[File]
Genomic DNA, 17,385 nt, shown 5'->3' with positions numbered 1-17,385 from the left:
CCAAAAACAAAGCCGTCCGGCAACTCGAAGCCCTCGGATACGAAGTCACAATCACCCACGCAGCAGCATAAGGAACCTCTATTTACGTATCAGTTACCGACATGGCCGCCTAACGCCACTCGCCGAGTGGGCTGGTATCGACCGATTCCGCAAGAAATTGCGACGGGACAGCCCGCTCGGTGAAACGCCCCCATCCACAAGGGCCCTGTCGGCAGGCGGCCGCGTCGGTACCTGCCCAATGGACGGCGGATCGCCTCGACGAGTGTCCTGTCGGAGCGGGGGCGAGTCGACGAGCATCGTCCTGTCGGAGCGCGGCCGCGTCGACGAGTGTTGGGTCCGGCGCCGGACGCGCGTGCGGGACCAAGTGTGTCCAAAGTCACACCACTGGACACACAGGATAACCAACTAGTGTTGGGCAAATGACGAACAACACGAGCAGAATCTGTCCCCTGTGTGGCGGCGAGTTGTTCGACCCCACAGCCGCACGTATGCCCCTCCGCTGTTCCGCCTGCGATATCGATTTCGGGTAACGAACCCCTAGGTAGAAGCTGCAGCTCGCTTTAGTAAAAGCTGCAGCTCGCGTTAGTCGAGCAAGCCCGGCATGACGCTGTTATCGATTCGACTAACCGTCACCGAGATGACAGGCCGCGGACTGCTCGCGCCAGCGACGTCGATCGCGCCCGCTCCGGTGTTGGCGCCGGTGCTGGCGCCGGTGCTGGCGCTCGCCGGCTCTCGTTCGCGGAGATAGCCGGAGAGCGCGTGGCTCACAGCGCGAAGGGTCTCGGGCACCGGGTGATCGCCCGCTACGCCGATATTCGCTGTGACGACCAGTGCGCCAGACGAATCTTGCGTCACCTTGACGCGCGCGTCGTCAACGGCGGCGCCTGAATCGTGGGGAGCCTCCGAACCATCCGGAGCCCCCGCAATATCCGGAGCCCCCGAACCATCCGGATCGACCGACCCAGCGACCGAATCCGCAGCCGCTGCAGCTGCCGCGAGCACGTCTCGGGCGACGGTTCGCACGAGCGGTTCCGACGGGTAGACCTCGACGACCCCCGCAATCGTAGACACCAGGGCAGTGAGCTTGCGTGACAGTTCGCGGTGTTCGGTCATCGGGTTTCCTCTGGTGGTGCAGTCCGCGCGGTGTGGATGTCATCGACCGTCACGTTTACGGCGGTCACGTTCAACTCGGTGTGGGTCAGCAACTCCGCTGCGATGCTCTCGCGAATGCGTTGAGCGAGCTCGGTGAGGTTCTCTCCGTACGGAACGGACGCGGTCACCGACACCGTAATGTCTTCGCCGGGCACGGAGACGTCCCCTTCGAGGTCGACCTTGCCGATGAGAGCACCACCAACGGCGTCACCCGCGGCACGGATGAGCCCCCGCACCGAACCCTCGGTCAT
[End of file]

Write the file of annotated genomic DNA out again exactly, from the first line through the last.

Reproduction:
Genomic DNA, 17,385 nt, shown 5'->3' with positions numbered 1-17,385 from the left:
CCAAAAACAAAGCCGTCCGGCAACTCGAAGCCCTCGGATACGAAGTCACAATCACCCACGCAGCAGCATAAGGAACCTCTATTTACGTATCAGTTACCGACATGGCCGCCTAACGCCACTCGCCGAGTGGGCTGGTATCGACCGATTCCGCAAGAAATTGCGACGGGACAGCCCGCTCGGTGAAACGCCCCCATCCACAAGGGCCCTGTCGGCAGGCGGCCGCGTCGGTACCTGCCCAATGGACGGCGGATCGCCTCGACGAGTGTCCTGTCGGAGCGGGGGCGAGTCGACGAGCATCGTCCTGTCGGAGCGCGGCCGCGTCGACGAGTGTTGGGTCCGGCGCCGGACGCGCGTGCGGGACCAAGTGTGTCCAAAGTCACACCACTGGACACACAGGATAACCAACTAGTGTTGGGCAAATGACGAACAACACGAGCAGAATCTGTCCCCTGTGTGGCGGCGAGTTGTTCGACCCCACAGCCGCACGTATGCCCCTCCGCTGTTCCGCCTGCGATATCGATTTCGGGTAACGAACCCCTAGGTAGAAGCTGCAGCTCGCTTTAGTAAAAGCTGCAGCTCGCGTTAGTCGAGCAAGCCCGGCATGACGCTGTTATCGATTCGACTAACCGTCACCGAGATGACAGGCCGCGGACTGCTCGCGCCAGCGACGTCGATCGCGCCCGCTCCGGTGTTGGCGCCGGTGCTGGCGCCGGTGCTGGCGCTCGCCGGCTCTCGTTCGCGGAGATAGCCGGAGAGCGCGTGGCTCACAGCGCGAAGGGTCTCGGGCACCGGGTGATCGCCCGCTACGCCGATATTCGCTGTGACGACCAGTGCGCCAGACGAATCTTGCGTCACCTTGACGCGCGCGTCGTCAACGGCGGCGCCTGAATCGTGGGGAGCCTCCGAACCATCCGGAGCCCCCGCAATATCCGGAGCCCCCGAACCATCCGGATCGACCGACCCAGCGACCGAATCCGCAGCCGCTGCAGCTGCCGCGAGCACGTCTCGGGCGACGGTTCGCACGAGCGGTTCCGACGGGTAGACCTCGACGACCCCCGCAATCGTAGACACCAGGGCAGTGAGCTTGCGTGACAGTTCGCGGTGTTCGGTCATCGGGTTTCCTCTGGTGGTGCAGTCCGCGCGGTGTGGATGTCATCGACCGTCACGTTTACGGCGGTCACGTTCAACTCGGTGTGGGTCAGCAACTCCGCTGCGATGCTCTCGCGAATGCGTTGAGCGAGCTCGGTGAGGTTCTCTCCGTACGGAACGGACGCGGTCACCGACACCGTAATGTCTTCGCCGGGCACGGAGACGTCCCCTTCGAGGTCGACCTTGCCGATGAGAGCACCACCAACGGCGTCACCCGCGGCACGGATGAGCCCCCGCACCGAACCCTCGGTCAT